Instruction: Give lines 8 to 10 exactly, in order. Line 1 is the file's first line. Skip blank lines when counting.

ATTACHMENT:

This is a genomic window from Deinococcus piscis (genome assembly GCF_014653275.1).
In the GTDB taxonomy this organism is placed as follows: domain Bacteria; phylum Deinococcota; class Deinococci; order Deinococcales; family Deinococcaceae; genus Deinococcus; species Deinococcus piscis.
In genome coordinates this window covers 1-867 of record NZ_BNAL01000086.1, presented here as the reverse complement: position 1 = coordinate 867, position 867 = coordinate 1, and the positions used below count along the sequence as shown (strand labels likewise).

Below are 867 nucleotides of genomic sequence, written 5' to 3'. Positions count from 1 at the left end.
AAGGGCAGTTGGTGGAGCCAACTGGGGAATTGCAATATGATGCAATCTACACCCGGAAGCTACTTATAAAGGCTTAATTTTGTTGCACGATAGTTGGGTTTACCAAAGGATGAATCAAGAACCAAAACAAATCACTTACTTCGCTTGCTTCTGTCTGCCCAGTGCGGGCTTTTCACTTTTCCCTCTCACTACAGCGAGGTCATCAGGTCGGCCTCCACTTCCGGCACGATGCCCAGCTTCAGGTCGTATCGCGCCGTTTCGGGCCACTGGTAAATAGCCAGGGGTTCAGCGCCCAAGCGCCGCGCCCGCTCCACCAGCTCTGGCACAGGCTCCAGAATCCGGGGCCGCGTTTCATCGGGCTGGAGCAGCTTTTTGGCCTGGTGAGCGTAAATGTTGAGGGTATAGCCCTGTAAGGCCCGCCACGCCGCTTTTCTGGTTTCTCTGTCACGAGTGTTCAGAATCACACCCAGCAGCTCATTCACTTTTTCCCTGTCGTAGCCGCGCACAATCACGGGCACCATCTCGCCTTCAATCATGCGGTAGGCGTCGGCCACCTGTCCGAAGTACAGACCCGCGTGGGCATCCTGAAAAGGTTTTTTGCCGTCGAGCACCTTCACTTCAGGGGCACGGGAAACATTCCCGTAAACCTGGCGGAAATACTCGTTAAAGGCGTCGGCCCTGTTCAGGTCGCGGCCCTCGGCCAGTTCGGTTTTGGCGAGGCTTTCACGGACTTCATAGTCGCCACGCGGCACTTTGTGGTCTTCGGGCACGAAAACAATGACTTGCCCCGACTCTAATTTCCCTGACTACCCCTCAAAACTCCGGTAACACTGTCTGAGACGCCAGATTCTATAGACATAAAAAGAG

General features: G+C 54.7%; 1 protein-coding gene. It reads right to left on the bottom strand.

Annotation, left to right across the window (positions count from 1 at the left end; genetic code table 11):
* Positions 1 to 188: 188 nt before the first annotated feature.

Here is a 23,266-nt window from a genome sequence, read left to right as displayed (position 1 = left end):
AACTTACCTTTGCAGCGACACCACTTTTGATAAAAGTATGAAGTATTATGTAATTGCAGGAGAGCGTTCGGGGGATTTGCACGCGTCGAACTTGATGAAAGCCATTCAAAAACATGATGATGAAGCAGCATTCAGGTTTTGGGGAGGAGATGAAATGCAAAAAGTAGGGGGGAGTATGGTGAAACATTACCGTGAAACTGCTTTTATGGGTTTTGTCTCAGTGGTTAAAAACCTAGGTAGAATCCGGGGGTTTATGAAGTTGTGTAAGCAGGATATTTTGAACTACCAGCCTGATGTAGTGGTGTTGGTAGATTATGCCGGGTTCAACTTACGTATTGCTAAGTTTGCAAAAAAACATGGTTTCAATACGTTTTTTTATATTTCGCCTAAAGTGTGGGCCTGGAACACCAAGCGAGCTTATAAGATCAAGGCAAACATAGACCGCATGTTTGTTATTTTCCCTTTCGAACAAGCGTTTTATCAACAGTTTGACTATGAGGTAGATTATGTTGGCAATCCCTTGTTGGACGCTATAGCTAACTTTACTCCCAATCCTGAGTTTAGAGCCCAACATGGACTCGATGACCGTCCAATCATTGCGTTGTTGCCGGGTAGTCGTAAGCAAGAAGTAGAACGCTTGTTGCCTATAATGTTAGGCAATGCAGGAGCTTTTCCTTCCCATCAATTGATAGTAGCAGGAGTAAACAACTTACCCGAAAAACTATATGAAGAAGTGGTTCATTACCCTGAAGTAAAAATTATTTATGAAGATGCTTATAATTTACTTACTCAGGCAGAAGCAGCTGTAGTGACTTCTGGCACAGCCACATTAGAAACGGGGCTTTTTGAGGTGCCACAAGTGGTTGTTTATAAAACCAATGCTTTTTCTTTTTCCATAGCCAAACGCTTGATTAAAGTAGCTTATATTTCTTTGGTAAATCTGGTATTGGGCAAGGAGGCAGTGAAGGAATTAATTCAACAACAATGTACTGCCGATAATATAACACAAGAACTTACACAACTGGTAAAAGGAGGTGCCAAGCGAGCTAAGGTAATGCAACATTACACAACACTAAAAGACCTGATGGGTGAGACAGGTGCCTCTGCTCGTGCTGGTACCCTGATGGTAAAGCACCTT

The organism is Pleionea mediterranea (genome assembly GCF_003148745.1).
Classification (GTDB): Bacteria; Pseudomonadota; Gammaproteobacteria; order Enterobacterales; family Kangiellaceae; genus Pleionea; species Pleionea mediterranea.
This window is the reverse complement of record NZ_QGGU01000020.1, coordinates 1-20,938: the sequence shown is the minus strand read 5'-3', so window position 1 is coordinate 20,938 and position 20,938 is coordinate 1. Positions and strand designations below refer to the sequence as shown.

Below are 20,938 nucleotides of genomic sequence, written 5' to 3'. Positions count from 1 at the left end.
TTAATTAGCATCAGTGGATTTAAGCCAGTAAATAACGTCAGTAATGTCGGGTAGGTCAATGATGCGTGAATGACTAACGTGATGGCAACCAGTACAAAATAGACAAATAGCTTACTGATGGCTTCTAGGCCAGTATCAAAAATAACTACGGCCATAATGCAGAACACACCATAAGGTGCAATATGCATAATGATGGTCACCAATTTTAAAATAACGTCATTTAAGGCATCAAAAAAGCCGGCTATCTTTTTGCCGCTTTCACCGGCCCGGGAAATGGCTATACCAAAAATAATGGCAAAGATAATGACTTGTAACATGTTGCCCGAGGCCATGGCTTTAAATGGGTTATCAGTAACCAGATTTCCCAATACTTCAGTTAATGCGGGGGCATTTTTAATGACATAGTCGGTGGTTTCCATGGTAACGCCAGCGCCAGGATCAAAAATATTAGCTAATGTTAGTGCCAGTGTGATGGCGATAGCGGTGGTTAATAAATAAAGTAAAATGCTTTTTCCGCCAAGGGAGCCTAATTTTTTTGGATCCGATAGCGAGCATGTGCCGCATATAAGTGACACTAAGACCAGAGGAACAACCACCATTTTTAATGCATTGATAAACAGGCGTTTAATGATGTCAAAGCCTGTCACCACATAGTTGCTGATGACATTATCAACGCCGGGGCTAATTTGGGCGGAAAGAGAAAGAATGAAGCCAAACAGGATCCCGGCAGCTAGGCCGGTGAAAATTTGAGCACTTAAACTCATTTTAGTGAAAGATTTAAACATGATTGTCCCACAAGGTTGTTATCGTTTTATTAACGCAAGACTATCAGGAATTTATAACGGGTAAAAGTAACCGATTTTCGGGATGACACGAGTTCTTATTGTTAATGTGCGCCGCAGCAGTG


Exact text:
* Positions 1 to 188: 188 nt before the first annotated feature.

Here is a 23,266-nt window from a genome sequence, read left to right as displayed (position 1 = left end):
AACTTACCTTTGCAGCGACACCACTTTTGATAAAAGTATGAAGTATTATGTAATTGCAGGAGAGCGTTCGGGGGATTTGCACGCGTCGAACTTGATGAAAGCCATTCAAAAACATGATGATGAAGCAGCATTCAGGTTTTGGGGAGGAGATGAAATGCAAAAAGTAGGGGGGAGTATGGTGAAACATTACCGTGAAACTGCTTTTATGGGTTTTGTCTCAGTGGTTAAAAACCTAGGTAGAATCCGGGGGTTTATGAAGTTGTGTAAGCAGGATATTTTGAACTACCAGCCTGATGTAGTGGTGTTGGTAGATTATGCCGGGTTCAACTTACGTATTGCTAAGTTTGCAAAAAAACATGGTTTCAATACGTTTTTTTATATTTCGCCTAAAGTGTGGGCCTGGAACACCAAGCGAGCTTATAAGATCAAGGCAAACATAGACCGCATGTTTGTTATTTTCCCTTTCGAACAAGCGTTTTATCAACAGTTTGACTATGAGGTAGATTATGTTGGCAATCCCTTGTTGGACGCTATAGCTAACTTTACTCCCAATCCTGAGTTTAGAGCCCAACATGGACTCGATGACCGTCCAATCATTGCGTTGTTGCCGGGTAGTCGTAAGCAAGAAGTAGAACGCTTGTTGCCTATAATGTTAGGCAATGCAGGAGCTTTTCCTTCCCATCAATTGATAGTAGCAGGAGTAAACAACTTACCCGAAAAACTATATGAAGAAGTGGTTCATTACCCTGAAGTAAAAATTATTTATGAAGATGCTTATAATTTACTTACTCAGGCAGAAGCAGCTGTAGTGACTTCTGGCACAGCCACATTAGAAACGGGGCTTTTTGAGGTGCCACAAGTGGTTGTTTATAAAACCAATGCTTTTTCTTTTTCCATAGCCAAACGCTTGATTAAAGTAGCTTATATTTCTTTGGTAAATCTGGTATTGGGCAAGGAGGCAGTGAAGGAATTAATTCAACAACAATGTACTGCCGATAATATAACACAAGAACTTACACAACTGGTAAAAGGAGGTGCCAAGCGAGCTAAGGTAATGCAACATTACACAACACTAAAAGACCTGATGGGTGAGACAGGTGCCTCTGCTCGTGCTGGTACCCTGATGGTAAAGCACCTT